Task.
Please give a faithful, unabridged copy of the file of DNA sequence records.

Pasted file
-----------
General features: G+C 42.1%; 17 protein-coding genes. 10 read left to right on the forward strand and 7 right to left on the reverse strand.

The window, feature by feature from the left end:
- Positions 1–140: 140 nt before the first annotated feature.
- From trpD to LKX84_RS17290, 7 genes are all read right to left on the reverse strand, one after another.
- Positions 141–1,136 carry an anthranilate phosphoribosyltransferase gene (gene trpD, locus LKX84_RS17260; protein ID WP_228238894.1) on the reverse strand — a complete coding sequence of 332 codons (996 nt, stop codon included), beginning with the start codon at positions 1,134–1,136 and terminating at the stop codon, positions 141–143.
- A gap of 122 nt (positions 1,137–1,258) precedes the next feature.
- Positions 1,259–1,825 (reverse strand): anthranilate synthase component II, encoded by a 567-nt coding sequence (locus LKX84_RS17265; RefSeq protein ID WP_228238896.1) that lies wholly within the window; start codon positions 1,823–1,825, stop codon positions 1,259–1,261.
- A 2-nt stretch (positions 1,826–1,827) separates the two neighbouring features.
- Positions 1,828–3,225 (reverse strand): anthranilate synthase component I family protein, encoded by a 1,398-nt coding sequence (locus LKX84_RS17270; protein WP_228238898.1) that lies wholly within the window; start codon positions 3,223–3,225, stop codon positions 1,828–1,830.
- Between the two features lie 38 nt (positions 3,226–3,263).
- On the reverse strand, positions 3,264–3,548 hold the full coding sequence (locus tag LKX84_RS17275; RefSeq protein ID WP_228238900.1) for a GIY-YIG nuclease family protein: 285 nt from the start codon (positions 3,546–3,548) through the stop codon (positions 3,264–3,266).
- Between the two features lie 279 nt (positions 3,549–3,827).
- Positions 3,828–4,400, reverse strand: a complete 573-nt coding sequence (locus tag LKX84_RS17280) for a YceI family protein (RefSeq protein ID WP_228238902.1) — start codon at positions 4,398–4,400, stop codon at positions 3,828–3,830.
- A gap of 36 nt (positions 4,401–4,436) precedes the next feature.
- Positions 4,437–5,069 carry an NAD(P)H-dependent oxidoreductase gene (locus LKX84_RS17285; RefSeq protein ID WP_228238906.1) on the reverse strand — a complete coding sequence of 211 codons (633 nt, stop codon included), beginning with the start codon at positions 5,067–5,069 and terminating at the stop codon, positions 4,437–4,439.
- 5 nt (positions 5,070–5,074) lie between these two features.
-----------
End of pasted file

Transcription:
General features: G+C 42.1%; 17 protein-coding genes. 10 read left to right on the forward strand and 7 right to left on the reverse strand.

The window, feature by feature from the left end:
- Positions 1–140: 140 nt before the first annotated feature.
- From trpD to LKX84_RS17290, 7 genes are all read right to left on the reverse strand, one after another.
- Positions 141–1,136 carry an anthranilate phosphoribosyltransferase gene (gene trpD, locus LKX84_RS17260; protein ID WP_228238894.1) on the reverse strand — a complete coding sequence of 332 codons (996 nt, stop codon included), beginning with the start codon at positions 1,134–1,136 and terminating at the stop codon, positions 141–143.
- A gap of 122 nt (positions 1,137–1,258) precedes the next feature.
- Positions 1,259–1,825 (reverse strand): anthranilate synthase component II, encoded by a 567-nt coding sequence (locus LKX84_RS17265; RefSeq protein ID WP_228238896.1) that lies wholly within the window; start codon positions 1,823–1,825, stop codon positions 1,259–1,261.
- A 2-nt stretch (positions 1,826–1,827) separates the two neighbouring features.
- Positions 1,828–3,225 (reverse strand): anthranilate synthase component I family protein, encoded by a 1,398-nt coding sequence (locus LKX84_RS17270; protein WP_228238898.1) that lies wholly within the window; start codon positions 3,223–3,225, stop codon positions 1,828–1,830.
- Between the two features lie 38 nt (positions 3,226–3,263).
- On the reverse strand, positions 3,264–3,548 hold the full coding sequence (locus tag LKX84_RS17275; RefSeq protein ID WP_228238900.1) for a GIY-YIG nuclease family protein: 285 nt from the start codon (positions 3,546–3,548) through the stop codon (positions 3,264–3,266).
- Between the two features lie 279 nt (positions 3,549–3,827).
- Positions 3,828–4,400, reverse strand: a complete 573-nt coding sequence (locus tag LKX84_RS17280) for a YceI family protein (RefSeq protein ID WP_228238902.1) — start codon at positions 4,398–4,400, stop codon at positions 3,828–3,830.
- A gap of 36 nt (positions 4,401–4,436) precedes the next feature.
- Positions 4,437–5,069 carry an NAD(P)H-dependent oxidoreductase gene (locus LKX84_RS17285; RefSeq protein ID WP_228238906.1) on the reverse strand — a complete coding sequence of 211 codons (633 nt, stop codon included), beginning with the start codon at positions 5,067–5,069 and terminating at the stop codon, positions 4,437–4,439.
- 5 nt (positions 5,070–5,074) lie between these two features.